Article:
She’s not the youngest member of the team, but she’s not the oldest either.  She was like everyone else in one very important way.  She loves to figure skate.  Being part of the team is an ideal version of this joy for this time in her life.  A team effort means she has to focus on the team’s workout instead of whatever is crashing down around her ears beyond the rink.  She has teammates—wonderful people who support her.  Even better, they’re good—a great way to confirm your own worth when the personal pieces seem to be in tatters.

My second new friend is returning to an earlier version of work that he loved.  He’s not shifting his career back that way though.  He’s chosen instead to “dabble” as a strategy to move in that direction as he prepares for his version of retirement.  His passion?  Publishing.  Only now as he starts to play in that arena again, he has years of experience with business plans and management as well a deep love of books and writing to help him make things work.

You can hear the excitement in his voice when he speaks of the project where he’s currently testing his combined old and new skills.  His vision of retirement in uniquely his, and it’s already adding energy to his life.

The third example is me.  For the last seven years, I’ve focused on creating resources to help our culture create a wiser blueprint for what we do after 50.  I’m still passionate that we need a smarter approach for everyone’s sake.  But that message is now coming from more and more voices so my role can start to diminish.  My treat is to myself is to write fiction.

After a self-imposed hiatus, I’m back to the delight of “playing God” in the stories I come up with.  I, too, have had some difficult challenges of late.  Knowing I’m going spend time with my stories every day makes those challenges less difficult.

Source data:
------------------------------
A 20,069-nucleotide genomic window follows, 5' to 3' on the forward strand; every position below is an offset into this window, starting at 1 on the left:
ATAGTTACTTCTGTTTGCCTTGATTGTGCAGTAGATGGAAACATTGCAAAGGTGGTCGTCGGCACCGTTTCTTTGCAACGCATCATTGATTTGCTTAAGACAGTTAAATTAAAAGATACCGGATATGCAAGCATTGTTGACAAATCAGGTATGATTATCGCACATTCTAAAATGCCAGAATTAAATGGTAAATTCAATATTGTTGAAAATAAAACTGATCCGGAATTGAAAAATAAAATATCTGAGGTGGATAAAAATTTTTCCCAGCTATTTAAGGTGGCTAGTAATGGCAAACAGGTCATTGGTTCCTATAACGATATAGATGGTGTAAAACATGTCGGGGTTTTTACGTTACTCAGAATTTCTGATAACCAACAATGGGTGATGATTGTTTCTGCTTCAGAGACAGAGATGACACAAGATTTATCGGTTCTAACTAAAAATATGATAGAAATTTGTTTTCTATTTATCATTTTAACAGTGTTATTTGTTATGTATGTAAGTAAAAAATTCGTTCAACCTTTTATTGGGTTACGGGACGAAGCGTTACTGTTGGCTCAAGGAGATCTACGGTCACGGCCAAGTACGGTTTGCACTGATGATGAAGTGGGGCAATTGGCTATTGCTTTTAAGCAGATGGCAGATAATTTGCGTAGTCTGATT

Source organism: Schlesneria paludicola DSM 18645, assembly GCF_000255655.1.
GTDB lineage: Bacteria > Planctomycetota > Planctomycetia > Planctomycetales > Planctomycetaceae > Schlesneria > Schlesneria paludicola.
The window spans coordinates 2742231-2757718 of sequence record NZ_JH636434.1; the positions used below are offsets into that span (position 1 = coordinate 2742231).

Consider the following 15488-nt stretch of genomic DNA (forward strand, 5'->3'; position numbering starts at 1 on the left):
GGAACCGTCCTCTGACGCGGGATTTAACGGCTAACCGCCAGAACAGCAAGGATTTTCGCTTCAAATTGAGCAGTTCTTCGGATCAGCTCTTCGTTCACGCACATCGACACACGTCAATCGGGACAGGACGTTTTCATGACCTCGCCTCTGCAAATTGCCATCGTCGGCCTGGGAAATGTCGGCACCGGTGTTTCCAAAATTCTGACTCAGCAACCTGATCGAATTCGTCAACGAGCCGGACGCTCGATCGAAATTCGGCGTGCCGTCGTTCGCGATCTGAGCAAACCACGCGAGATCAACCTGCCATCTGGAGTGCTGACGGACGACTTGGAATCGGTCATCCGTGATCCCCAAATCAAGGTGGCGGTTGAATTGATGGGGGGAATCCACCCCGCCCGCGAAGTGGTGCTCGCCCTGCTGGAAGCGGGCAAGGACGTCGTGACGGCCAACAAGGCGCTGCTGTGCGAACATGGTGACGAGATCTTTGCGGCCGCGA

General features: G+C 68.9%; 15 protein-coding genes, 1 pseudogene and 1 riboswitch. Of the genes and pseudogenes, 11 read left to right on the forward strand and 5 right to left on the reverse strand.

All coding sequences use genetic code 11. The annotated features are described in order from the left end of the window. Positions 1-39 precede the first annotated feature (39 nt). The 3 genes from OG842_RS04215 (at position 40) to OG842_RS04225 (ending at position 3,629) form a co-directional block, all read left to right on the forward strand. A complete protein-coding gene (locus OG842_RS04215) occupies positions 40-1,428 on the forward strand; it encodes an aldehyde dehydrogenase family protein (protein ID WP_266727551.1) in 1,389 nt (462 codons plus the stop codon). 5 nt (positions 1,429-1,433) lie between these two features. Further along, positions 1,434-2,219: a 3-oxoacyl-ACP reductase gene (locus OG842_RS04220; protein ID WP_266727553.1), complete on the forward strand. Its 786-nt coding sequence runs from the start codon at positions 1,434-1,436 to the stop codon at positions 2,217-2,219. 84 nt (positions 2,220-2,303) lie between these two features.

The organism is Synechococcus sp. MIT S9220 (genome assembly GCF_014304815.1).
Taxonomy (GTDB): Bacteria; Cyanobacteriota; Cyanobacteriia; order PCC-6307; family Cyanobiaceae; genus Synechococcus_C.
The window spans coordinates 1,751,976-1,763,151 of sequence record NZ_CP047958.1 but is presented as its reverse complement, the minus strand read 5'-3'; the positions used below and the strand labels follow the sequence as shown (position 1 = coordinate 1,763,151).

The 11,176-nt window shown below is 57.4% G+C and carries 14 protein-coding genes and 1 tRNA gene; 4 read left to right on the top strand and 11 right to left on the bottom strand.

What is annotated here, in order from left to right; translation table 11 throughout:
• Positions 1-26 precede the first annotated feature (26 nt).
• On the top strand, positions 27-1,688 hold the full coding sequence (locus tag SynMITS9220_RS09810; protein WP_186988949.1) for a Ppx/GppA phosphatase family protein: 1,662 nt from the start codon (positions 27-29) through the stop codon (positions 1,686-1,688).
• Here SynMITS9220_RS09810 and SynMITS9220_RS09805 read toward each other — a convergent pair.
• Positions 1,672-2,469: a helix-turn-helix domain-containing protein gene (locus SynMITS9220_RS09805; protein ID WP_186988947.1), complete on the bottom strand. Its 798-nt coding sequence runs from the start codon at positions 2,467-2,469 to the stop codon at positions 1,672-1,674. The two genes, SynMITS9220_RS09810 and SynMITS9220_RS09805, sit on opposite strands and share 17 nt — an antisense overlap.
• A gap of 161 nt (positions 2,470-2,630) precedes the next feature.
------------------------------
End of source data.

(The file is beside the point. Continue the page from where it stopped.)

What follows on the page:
It’s hard to describe the joy of coming back to the favorite pursuits of younger years.  It’s a bit like meeting a dear but long-lost friend, learning all over again how much you enjoyed having him/her in your life, and then discovering that very special person is moving in next door to you.

We are so lucky when the things we love circle back and catch our attention and devotion again.  Usually, it’s not exact same effort as when we were so enthralled the first time.  Most often, it’s even more magical—both because of all the things learned in the meantime that make you more effective and because you cherish it more because it was lost.

You’re not living in the past if you pick up old pastimes.  You’ve had the chance to reconnect with an old friend.  Enjoy!

This article originally appeared in the May 2013 issue of Barbara Morris’s online newsletter Put Old on Hold.

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Mary Lloyd is a speaker and consultant and author of Supercharged Retirement:  Ditch the Rocking Chair, Trash the Remote, and Do What You Love.  For more, see her website .

A “Tough Love” Message for Betty White

Friday, May 3rd, 2013

Someone has stepped up to tackle the wrongness of Off Their Rockers,  and I applaud that someone–Barbara Morris, who’s been advocating for smarter aging even longer than I have.   Below is her press release about the situation.  I’ve added my own comment after hers.

By Barbara Morris:

I admire Betty White. Her energy and creative ability are inspiring. Long ago she could have joined those retirees who imagine they are living the good life, drinking, playing shuffleboard or endless rounds of golf, and reminiscing about what used to be. Instead, she continues to use her time and talent to give meaning to her life. Her vitality and competence assure every healthy midlife woman that chronological age is meaningless; that a joyful productive life, not just a passive dependent existence is possible regardless of age.